On December 8th, 2014, Apple posted a KBase article showing a way to hide user accounts in Yosemite that was different than the methods available in previous versions of OS X.
In Yosemite, you can add an IsHidden user attribute to the user’s account record and set a specific value in order to hide or unhide the account:
- Hide: Set the IsHidden user attribute’s value to 1
- Unhide: Set the IsHidden user attribute’s value to 0
It’s also possible to unhide a hidden account by deleting the IsHidden user attribute from the user’s account record. For more details, see below the jump.
To go along with the automatic installation of security updates, there are also options in Yosemite’s App Store preferences in System Preferences to have your Mac automatically install available updates for OS X and updates for applications from the Mac App Store. For more details, see below the jump.
The WordPress.com stats helper monkeys prepared a 2014 annual report for this blog.
Here's an excerpt:
The Louvre Museum has 8.5 million visitors per year. This blog was viewed about 1,000,000 times in 2014. If it were an exhibit at the Louvre Museum, it would take about 43 days for that many people to see it.
As mentioned previously, the updates for XProtect’s blacklist moved into Apple’s software update feed starting in Mavericks. Gatekeeper updates are also included in the software update feed on Mavericks and Yosemite, so both XProtect and Gatekeeper updates are being delivered to machines using the same delivery mechanism.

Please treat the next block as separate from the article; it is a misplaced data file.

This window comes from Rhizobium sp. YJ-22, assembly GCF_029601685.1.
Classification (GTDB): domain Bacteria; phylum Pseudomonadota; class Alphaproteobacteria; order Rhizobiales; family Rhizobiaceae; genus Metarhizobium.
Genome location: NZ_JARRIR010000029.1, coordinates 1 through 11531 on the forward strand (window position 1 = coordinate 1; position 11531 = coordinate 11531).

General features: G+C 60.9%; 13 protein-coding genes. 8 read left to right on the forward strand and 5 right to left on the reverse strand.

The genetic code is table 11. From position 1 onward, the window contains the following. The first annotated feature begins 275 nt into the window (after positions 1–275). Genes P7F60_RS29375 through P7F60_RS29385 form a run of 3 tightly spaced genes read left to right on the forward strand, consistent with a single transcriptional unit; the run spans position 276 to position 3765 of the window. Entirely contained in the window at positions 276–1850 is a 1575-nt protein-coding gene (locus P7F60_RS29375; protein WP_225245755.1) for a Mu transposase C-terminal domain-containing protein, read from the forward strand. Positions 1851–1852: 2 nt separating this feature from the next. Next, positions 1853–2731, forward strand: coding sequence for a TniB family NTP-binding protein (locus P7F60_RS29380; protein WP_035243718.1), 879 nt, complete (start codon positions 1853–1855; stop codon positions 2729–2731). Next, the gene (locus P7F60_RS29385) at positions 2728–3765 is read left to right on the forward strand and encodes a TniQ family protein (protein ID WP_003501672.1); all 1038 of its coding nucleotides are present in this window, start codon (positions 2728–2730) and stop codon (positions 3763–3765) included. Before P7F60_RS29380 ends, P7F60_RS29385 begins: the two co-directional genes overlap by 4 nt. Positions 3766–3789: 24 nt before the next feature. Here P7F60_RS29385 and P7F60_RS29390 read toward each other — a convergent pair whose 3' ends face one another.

To help distinguish Gatekeeper and XProtect updates from other updates in the software update feed, Apple marks them as being ConfigData updates. For more details on this and how you can manage their automatic installation, see below the jump.
Since Elliot Jordan’s presentation at JAMF Nation User Conference 2014, I’ve started using AutoPkgr in combination with Shea Craig’s JSSImporter to automatically package and upload a number of software packages to my Casper servers.
Having AutoPkgr handle this task has been great, but I’ve had to do some additional work to make sure that JSSImporter was OK with Casper using SSL certificates issued by its own internal certificate authority instead of by a third-party external certificate authority like Verisign. On top of that, the urllib3 library used by JSSImporter added a new warning that is triggered by HTTPS requests that use an certificate that can’t be validated. Since the Casper server was signing its own certificates using its own internal certificate authority, this warning was being triggered on every AutoPkg recipes’ run, which sometimes resulted in interesting emails like the one below.
I could have installed the Casper agent on the VM that I was using to host AutoPkgr, which would have installed the root certificate for the Casper server’s internal certificate authority. However, I didn’t necessarily want to have Casper manage the VM as that would have consumed one of my available Casper licenses on a machine that didn’t need management.
However, I did want to get the root certificate for the Casper server’s internal certificate authority installed on the VM. That would allow the Casper server’s SSL certificate to be recognized as a validated certificate and fix the issues I was having with not having a validated certificate.